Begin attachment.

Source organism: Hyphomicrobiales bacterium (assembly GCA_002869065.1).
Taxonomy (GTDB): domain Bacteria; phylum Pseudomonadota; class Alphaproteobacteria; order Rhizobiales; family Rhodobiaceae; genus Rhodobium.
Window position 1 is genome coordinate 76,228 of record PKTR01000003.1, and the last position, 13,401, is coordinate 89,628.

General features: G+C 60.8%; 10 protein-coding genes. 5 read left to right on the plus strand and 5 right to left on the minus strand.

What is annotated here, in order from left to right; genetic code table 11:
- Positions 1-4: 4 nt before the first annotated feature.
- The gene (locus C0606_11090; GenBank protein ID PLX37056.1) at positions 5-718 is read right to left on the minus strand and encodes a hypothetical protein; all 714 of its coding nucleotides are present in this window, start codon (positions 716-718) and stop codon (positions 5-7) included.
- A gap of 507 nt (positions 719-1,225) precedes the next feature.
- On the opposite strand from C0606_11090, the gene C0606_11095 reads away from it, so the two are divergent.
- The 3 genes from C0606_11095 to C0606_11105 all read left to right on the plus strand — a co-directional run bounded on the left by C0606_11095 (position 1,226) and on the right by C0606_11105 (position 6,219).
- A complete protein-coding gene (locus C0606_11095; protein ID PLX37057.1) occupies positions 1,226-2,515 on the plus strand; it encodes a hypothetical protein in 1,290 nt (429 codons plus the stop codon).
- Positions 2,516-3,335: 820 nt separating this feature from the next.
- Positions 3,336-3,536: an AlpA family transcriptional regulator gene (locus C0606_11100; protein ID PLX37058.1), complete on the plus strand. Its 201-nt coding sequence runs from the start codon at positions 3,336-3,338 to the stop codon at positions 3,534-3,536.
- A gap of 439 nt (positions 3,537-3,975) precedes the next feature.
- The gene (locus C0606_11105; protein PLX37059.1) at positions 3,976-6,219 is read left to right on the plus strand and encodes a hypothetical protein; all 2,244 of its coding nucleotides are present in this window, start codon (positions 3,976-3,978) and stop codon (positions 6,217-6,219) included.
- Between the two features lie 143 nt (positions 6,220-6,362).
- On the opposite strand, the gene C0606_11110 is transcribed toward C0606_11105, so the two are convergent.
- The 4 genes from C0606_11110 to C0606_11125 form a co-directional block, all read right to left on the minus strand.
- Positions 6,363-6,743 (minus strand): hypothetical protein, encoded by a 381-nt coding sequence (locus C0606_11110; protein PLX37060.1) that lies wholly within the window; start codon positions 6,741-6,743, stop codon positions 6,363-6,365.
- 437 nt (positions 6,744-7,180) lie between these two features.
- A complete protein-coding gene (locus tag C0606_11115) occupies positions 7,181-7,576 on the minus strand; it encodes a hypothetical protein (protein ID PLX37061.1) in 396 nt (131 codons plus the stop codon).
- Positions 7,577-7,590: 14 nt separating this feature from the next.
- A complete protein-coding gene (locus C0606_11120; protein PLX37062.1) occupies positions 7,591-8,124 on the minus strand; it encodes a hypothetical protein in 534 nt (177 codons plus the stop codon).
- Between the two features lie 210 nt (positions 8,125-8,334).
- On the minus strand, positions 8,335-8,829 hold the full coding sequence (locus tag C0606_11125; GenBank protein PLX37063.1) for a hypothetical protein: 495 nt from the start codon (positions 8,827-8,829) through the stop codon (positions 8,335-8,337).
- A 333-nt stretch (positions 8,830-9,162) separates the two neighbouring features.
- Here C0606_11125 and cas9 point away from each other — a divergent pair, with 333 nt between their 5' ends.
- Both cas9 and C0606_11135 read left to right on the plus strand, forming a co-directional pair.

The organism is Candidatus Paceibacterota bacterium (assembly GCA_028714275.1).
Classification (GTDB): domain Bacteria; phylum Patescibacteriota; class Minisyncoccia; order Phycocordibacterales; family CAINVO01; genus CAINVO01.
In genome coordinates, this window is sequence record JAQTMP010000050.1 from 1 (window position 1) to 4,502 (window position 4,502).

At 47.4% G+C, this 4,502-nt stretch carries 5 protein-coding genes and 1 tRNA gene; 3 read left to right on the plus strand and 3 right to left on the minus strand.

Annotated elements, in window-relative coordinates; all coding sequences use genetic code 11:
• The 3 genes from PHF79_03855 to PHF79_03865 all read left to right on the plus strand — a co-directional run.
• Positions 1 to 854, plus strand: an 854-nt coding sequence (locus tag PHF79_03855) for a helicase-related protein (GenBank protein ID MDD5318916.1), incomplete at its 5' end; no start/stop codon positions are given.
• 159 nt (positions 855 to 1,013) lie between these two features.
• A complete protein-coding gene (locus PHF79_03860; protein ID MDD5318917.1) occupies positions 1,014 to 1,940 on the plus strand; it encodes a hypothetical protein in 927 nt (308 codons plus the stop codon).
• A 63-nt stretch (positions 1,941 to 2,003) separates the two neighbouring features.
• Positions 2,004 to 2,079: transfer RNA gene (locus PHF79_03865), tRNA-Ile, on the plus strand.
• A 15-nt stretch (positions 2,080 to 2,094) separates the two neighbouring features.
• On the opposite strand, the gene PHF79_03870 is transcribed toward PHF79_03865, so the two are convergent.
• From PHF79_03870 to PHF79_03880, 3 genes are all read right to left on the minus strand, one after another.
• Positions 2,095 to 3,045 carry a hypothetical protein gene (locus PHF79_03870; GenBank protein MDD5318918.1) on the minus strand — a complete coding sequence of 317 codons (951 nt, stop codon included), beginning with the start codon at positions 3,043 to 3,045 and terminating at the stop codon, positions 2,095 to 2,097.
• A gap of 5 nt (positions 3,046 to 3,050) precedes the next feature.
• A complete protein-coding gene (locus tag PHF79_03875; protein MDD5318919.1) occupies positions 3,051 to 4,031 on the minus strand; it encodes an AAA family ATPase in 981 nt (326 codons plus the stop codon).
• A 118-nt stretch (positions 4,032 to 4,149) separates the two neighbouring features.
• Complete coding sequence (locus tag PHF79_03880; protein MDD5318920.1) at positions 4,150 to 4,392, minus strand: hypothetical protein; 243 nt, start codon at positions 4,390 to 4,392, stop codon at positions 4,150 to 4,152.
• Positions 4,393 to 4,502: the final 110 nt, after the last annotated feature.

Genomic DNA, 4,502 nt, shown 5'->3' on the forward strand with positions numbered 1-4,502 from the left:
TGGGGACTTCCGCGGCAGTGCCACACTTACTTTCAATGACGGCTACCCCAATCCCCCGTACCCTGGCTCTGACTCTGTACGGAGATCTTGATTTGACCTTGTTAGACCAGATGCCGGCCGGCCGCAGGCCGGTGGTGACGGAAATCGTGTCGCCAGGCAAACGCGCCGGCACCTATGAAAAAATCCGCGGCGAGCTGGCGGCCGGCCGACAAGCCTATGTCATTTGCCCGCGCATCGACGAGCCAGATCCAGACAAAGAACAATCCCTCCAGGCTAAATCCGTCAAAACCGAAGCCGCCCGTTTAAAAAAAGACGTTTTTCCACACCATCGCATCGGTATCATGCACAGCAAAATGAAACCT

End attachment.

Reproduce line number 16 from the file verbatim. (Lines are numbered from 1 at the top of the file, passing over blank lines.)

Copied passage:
- Between the two features lie 143 nt (positions 6,220-6,362).